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Axis & Allies War at Sea - HMS Glowworm

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General Type Ship
Unit Type Destroyer
Cost 8
Set First Strike
Manufacturer Forumini
Available 1939
Set ID 15
Game Class Limits G-H-I Class
Class Size 18
Country United Kingdom (Details)
Prototype HMS Glowworm (Details)
Class G-H-I Class (Details)
Armor 2
Vital 6
Hull Points 2
Speed 139
Primary 4/4/3/0
Torpedoes 2/2/1/0
AA 4/0/-/-
ASW 4/-/-/-
Special Ability Desperate Ram
Special Ability Destroyer Hunter
Special Ability Lay Smoke Screen
Game Rarity X
Bad Item ID



History:
HMS Glowworm was a G-class destroyer built for the Royal Navy in the mid-1930s. During the Spanish Civil War the ship spent part of 1936 and 1937 in Spanish waters, enforcing the arms blockade imposed by Britain and France on both sides of the conflict. Glowworm was transferred from the Mediterranean Fleet shortly after the beginning of World War II to the British Isles, to escort shipping in local waters. In March 1940, she was transferred to the Home Fleet, just in time to participate in the opening stages of the Norwegian Campaign. On 8 April 1940 Glowworm encountered German destroyers transporting troops to invade Norway in Operation Weserübung. The destroyers attempted to disengage while calling for help from the heavy cruiser Admiral Hipper. Glowworm was heavily damaged by Admiral Hipper, but still attempted to torpedo the German ship. In a last attempt the captain of the Glowworm ordered the crew to ram the German ship, which broke the bow off Glowworm, and she sank shortly afterwards.

Class History:
The G- and H-class destroyers were a group of 18 destroyers built for the Royal Navy during the 1930s. Six additional ships being built for the Brazilian Navy when World War II began in 1939 were purchased by the British and named the Havant class. The design was a major export success with other ships built for the Argentine and Royal Hellenic Navies. They were assigned to the Mediterranean Fleet upon completion and enforced the Non-Intervention Agreement during the Spanish Civil War of 1936–39.

Most ships were recalled home or were sent to the North Atlantic from October–November 1939, after it became clear that Fascist Italy was not going to intervene in World War II. Then they began to escort convoys and patrol for German submarines and commerce raiders. Two ships were lost to German mines in the first six months of the war. Three more were lost during the Norwegian Campaign, one in combat with a German cruiser and two during the First Battle of Narvik in April 1940. The Battle of France was the next test for the destroyers from May–June, with many of the Gs and Havants participating in the evacuation of Dunkirk and the subsequent evacuations of Allied troops from western France. Three ships were sunk, two by bombs and the other to torpedoes. Most of the H-class ships were sent to the Mediterranean in May in case Mussolini decided to attack France and the majority of the surviving Gs were sent to Force H at Gibraltar in July. Several of them participated in the Battle of Dakar, before being assigned to the Mediterranean Fleet with their sister ships. By the end of the year, the ships participated in several battles with the Royal Italian Navy, losing two to Italian mines and torpedoes, while sinking two Italian submarines. The Havants spent most of the war in the North Atlantic on convoy escort duties, losing half their number to German submarines, while helping to sink six in exchange by the end of the war.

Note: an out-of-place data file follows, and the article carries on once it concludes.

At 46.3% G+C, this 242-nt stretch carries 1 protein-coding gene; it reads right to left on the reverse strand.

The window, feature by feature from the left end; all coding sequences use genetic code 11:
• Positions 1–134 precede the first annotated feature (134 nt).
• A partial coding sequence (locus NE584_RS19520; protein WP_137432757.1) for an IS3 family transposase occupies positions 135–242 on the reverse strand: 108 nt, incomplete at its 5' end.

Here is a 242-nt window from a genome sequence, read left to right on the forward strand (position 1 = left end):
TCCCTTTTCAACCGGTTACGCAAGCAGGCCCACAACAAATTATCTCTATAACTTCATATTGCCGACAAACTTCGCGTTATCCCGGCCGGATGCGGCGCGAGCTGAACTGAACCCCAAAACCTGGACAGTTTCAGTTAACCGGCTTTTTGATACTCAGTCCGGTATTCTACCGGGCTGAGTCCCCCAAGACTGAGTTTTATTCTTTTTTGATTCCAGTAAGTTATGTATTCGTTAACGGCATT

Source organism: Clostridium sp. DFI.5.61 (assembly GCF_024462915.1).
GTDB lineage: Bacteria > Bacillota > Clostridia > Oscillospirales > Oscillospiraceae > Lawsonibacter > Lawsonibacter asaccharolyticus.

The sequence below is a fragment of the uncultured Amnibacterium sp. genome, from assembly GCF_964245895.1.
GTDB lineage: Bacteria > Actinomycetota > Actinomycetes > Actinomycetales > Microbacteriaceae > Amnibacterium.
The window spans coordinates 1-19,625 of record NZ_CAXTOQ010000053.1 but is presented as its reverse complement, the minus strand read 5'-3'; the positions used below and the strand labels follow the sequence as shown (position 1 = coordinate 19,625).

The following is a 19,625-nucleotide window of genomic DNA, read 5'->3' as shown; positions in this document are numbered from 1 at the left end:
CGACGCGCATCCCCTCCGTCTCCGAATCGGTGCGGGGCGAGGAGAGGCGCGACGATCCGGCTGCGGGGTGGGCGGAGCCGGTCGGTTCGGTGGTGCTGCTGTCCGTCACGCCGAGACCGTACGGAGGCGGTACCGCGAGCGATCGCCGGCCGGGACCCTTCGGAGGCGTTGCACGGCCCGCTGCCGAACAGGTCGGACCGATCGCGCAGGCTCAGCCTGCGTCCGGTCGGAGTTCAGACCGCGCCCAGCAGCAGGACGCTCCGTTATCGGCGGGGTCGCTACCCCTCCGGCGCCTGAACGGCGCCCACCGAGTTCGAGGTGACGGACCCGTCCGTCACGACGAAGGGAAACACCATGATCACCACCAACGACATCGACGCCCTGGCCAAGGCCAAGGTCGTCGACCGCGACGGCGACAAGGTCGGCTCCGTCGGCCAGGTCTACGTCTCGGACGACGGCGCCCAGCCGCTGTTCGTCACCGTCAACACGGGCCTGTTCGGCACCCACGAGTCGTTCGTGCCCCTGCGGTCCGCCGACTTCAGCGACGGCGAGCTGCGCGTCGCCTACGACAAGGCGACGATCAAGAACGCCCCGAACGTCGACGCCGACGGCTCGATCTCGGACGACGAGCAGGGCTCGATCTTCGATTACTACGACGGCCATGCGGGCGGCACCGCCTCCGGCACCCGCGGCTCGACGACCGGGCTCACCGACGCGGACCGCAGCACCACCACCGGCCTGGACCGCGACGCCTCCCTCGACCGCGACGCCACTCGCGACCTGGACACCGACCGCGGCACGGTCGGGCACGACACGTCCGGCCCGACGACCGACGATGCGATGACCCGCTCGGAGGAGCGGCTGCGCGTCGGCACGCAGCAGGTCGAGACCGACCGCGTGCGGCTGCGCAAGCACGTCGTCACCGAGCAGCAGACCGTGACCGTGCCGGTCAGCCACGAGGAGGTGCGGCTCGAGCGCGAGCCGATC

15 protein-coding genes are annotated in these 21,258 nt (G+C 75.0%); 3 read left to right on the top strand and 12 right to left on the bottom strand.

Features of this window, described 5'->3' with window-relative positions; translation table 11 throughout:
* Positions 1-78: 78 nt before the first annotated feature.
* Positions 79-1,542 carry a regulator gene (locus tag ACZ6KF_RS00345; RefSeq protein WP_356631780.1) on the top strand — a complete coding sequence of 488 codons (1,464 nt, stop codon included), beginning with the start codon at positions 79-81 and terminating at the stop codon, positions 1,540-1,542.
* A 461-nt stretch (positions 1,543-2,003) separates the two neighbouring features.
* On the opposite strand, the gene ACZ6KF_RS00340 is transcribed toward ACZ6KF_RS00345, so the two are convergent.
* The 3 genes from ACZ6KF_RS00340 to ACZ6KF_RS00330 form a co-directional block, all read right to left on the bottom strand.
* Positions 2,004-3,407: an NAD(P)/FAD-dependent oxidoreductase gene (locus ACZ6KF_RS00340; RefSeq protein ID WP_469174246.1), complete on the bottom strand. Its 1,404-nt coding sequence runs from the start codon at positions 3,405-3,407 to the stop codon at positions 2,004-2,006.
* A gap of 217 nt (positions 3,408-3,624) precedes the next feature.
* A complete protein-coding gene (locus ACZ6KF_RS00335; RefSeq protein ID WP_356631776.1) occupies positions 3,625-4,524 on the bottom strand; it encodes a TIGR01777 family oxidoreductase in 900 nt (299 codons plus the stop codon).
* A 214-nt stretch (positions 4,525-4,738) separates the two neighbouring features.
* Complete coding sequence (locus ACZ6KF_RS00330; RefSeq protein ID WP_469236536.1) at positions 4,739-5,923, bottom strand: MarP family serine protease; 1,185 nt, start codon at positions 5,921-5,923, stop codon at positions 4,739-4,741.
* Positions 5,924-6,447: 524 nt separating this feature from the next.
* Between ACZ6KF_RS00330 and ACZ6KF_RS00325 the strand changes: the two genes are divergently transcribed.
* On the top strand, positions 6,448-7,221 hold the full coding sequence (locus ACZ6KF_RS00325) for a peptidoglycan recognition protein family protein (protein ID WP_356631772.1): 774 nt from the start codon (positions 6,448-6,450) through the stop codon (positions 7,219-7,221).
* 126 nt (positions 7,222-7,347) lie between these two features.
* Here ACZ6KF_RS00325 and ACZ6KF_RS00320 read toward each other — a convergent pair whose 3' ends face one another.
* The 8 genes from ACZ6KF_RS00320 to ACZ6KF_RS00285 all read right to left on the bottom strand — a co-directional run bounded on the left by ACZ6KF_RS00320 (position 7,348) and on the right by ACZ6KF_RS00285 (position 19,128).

History:
The United Kingdom, made up of England, Scotland, Wales and Northern Ireland, is an island nation in northwestern Europe. England – birthplace of Shakespeare and The Beatles – is home to the capital, London, a globally influential centre of finance and culture. England is also site of Neolithic Stonehenge, Bath’s Roman spa and centuries-old universities at Oxford and Cambridge.

Item created by: Lethe on 2015-05-31 17:46:30. Last edited by gdm on 2019-07-30 18:52:05

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